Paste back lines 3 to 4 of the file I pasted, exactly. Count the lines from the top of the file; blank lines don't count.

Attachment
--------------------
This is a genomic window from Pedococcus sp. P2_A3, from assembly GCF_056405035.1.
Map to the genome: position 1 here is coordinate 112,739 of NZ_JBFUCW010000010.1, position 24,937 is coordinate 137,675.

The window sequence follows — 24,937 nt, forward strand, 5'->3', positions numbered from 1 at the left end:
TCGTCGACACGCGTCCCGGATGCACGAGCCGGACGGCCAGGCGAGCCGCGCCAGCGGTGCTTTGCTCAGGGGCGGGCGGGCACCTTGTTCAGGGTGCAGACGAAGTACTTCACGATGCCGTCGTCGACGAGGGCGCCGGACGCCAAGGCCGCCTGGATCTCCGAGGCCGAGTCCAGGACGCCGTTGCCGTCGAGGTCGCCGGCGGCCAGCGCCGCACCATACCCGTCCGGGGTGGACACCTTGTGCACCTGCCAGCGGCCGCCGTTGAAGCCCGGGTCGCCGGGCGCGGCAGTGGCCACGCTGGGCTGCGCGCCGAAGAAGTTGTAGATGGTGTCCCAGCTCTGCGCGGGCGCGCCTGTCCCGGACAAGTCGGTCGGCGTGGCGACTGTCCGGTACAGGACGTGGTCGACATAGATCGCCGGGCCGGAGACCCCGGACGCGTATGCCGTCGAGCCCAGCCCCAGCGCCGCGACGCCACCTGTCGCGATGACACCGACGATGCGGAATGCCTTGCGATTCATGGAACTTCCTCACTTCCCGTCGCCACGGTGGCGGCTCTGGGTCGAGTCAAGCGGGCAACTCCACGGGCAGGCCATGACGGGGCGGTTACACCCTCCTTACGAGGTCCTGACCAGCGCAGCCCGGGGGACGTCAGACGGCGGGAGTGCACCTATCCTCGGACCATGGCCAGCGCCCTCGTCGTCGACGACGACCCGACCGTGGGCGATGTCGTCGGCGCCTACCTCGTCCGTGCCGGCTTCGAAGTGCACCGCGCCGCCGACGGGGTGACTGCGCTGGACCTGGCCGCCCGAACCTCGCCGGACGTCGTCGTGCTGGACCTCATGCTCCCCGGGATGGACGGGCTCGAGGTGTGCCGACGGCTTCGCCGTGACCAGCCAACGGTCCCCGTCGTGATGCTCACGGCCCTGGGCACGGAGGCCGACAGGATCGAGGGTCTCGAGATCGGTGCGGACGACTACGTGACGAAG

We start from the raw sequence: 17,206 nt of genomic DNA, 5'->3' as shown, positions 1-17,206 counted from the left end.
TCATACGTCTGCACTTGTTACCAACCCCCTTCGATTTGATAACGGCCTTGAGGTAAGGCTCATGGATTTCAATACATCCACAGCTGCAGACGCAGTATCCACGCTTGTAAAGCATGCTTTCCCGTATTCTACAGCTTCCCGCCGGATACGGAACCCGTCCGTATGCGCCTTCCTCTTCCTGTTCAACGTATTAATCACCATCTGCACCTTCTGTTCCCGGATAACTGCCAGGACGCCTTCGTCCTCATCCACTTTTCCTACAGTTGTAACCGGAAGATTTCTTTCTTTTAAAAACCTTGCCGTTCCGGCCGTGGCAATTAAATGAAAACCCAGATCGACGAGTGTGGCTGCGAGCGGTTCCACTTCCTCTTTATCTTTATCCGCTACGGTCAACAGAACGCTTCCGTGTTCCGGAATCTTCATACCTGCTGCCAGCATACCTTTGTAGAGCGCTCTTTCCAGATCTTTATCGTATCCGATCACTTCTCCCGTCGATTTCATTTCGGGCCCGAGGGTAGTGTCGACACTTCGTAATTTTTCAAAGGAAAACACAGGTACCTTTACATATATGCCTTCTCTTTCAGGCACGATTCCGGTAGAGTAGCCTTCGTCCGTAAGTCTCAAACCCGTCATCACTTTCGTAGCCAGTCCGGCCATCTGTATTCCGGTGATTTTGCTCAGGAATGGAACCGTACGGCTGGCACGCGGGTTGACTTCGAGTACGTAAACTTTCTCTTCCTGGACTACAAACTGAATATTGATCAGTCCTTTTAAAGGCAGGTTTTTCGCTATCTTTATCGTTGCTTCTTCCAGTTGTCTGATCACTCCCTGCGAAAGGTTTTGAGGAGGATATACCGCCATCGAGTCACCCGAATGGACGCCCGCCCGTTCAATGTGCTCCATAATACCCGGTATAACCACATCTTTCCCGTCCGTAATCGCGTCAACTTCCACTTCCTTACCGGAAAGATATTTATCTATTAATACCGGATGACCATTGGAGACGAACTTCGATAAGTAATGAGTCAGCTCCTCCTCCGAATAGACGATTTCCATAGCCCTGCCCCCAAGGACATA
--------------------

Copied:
The window sequence follows — 24,937 nt, forward strand, 5'->3', positions numbered from 1 at the left end:
TCGTCGACACGCGTCCCGGATGCACGAGCCGGACGGCCAGGCGAGCCGCGCCAGCGGTGCTTTGCTCAGGGGCGGGCGGGCACCTTGTTCAGGGTGCAGACGAAGTACTTCACGATGCCGTCGTCGACGAGGGCGCCGGACGCCAAGGCCGCCTGGATCTCCGAGGCCGAGTCCAGGACGCCGTTGCCGTCGAGGTCGCCGGCGGCCAGCGCCGCACCATACCCGTCCGGGGTGGACACCTTGTGCACCTGCCAGCGGCCGCCGTTGAAGCCCGGGTCGCCGGGCGCGGCAGTGGCCACGCTGGGCTGCGCGCCGAAGAAGTTGTAGATGGTGTCCCAGCTCTGCGCGGGCGCGCCTGTCCCGGACAAGTCGGTCGGCGTGGCGACTGTCCGGTACAGGACGTGGTCGACATAGATCGCCGGGCCGGAGACCCCGGACGCGTATGCCGTCGAGCCCAGCCCCAGCGCCGCGACGCCACCTGTCGCGATGACACCGACGATGCGGAATGCCTTGCGATTCATGGAACTTCCTCACTTCCCGTCGCCACGGTGGCGGCTCTGGGTCGAGTCAAGCGGGCAACTCCACGGGCAGGCCATGACGGGGCGGTTACACCCTCCTTACGAGGTCCTGACCAGCGCAGCCCGGGGGACGTCAGACGGCGGGAGTGCACCTATCCTCGGACCATGGCCAGCGCCCTCGTCGTCGACGACGACCCGACCGTGGGCGATGTCGTCGGCGCCTACCTCGTCCGTGCCGGCTTCGAAGTGCACCGCGCCGCCGACGGGGTGACTGCGCTGGACCTGGCCGCCCGAACCTCGCCGGACGTCGTCGTGCTGGACCTCATGCTCCCCGGGATGGACGGGCTCGAGGTGTGCCGACGGCTTCGCCGTGACCAGCCAACGGTCCCCGTCGTGATGCTCACGGCCCTGGGCACGGAGGCCGACAGGATCGAGGGTCTCGAGATCGGTGCGGACGACTACGTGACGAAG